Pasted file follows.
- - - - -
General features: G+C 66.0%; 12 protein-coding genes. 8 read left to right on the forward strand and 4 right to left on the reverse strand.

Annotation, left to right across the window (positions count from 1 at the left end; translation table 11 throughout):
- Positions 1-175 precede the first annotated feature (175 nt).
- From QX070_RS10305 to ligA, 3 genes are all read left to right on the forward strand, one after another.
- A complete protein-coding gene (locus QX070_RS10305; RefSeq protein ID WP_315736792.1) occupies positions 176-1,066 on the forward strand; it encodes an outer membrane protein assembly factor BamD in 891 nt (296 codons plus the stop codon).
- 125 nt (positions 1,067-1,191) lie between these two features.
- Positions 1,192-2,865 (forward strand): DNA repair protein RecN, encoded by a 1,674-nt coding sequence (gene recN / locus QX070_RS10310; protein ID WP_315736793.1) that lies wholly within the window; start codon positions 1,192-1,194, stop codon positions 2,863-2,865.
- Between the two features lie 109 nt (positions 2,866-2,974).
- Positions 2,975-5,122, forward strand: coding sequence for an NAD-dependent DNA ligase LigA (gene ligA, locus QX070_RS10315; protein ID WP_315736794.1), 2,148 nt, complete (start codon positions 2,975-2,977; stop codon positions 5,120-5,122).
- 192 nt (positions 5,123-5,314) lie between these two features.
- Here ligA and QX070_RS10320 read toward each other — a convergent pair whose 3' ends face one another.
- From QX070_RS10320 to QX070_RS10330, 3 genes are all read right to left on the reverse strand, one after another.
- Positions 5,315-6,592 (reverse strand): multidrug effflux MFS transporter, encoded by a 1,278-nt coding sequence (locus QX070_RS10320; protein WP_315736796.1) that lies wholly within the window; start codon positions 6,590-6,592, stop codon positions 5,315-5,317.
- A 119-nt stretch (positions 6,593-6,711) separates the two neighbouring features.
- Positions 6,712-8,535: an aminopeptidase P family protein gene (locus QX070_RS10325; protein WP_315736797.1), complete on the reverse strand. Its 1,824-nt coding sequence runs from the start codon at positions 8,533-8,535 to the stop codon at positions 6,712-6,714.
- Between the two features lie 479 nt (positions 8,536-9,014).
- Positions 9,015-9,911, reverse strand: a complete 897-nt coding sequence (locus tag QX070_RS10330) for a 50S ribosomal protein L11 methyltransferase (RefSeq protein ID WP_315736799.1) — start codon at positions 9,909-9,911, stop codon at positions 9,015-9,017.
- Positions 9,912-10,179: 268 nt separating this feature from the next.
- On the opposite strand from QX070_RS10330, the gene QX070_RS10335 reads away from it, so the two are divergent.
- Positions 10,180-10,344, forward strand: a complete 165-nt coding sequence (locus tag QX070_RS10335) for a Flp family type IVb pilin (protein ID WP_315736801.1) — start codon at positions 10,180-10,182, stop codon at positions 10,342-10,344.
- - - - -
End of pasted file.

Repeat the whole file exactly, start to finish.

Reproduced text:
General features: G+C 66.0%; 12 protein-coding genes. 8 read left to right on the forward strand and 4 right to left on the reverse strand.

Annotation, left to right across the window (positions count from 1 at the left end; translation table 11 throughout):
- Positions 1-175 precede the first annotated feature (175 nt).
- From QX070_RS10305 to ligA, 3 genes are all read left to right on the forward strand, one after another.
- A complete protein-coding gene (locus QX070_RS10305; RefSeq protein ID WP_315736792.1) occupies positions 176-1,066 on the forward strand; it encodes an outer membrane protein assembly factor BamD in 891 nt (296 codons plus the stop codon).
- 125 nt (positions 1,067-1,191) lie between these two features.
- Positions 1,192-2,865 (forward strand): DNA repair protein RecN, encoded by a 1,674-nt coding sequence (gene recN / locus QX070_RS10310; protein ID WP_315736793.1) that lies wholly within the window; start codon positions 1,192-1,194, stop codon positions 2,863-2,865.
- Between the two features lie 109 nt (positions 2,866-2,974).
- Positions 2,975-5,122, forward strand: coding sequence for an NAD-dependent DNA ligase LigA (gene ligA, locus QX070_RS10315; protein ID WP_315736794.1), 2,148 nt, complete (start codon positions 2,975-2,977; stop codon positions 5,120-5,122).
- 192 nt (positions 5,123-5,314) lie between these two features.
- Here ligA and QX070_RS10320 read toward each other — a convergent pair whose 3' ends face one another.
- From QX070_RS10320 to QX070_RS10330, 3 genes are all read right to left on the reverse strand, one after another.
- Positions 5,315-6,592 (reverse strand): multidrug effflux MFS transporter, encoded by a 1,278-nt coding sequence (locus QX070_RS10320; protein WP_315736796.1) that lies wholly within the window; start codon positions 6,590-6,592, stop codon positions 5,315-5,317.
- A 119-nt stretch (positions 6,593-6,711) separates the two neighbouring features.
- Positions 6,712-8,535: an aminopeptidase P family protein gene (locus QX070_RS10325; protein WP_315736797.1), complete on the reverse strand. Its 1,824-nt coding sequence runs from the start codon at positions 8,533-8,535 to the stop codon at positions 6,712-6,714.
- Between the two features lie 479 nt (positions 8,536-9,014).
- Positions 9,015-9,911, reverse strand: a complete 897-nt coding sequence (locus tag QX070_RS10330) for a 50S ribosomal protein L11 methyltransferase (RefSeq protein ID WP_315736799.1) — start codon at positions 9,909-9,911, stop codon at positions 9,015-9,017.
- Positions 9,912-10,179: 268 nt separating this feature from the next.
- On the opposite strand from QX070_RS10330, the gene QX070_RS10335 reads away from it, so the two are divergent.
- Positions 10,180-10,344, forward strand: a complete 165-nt coding sequence (locus tag QX070_RS10335) for a Flp family type IVb pilin (protein ID WP_315736801.1) — start codon at positions 10,180-10,182, stop codon at positions 10,342-10,344.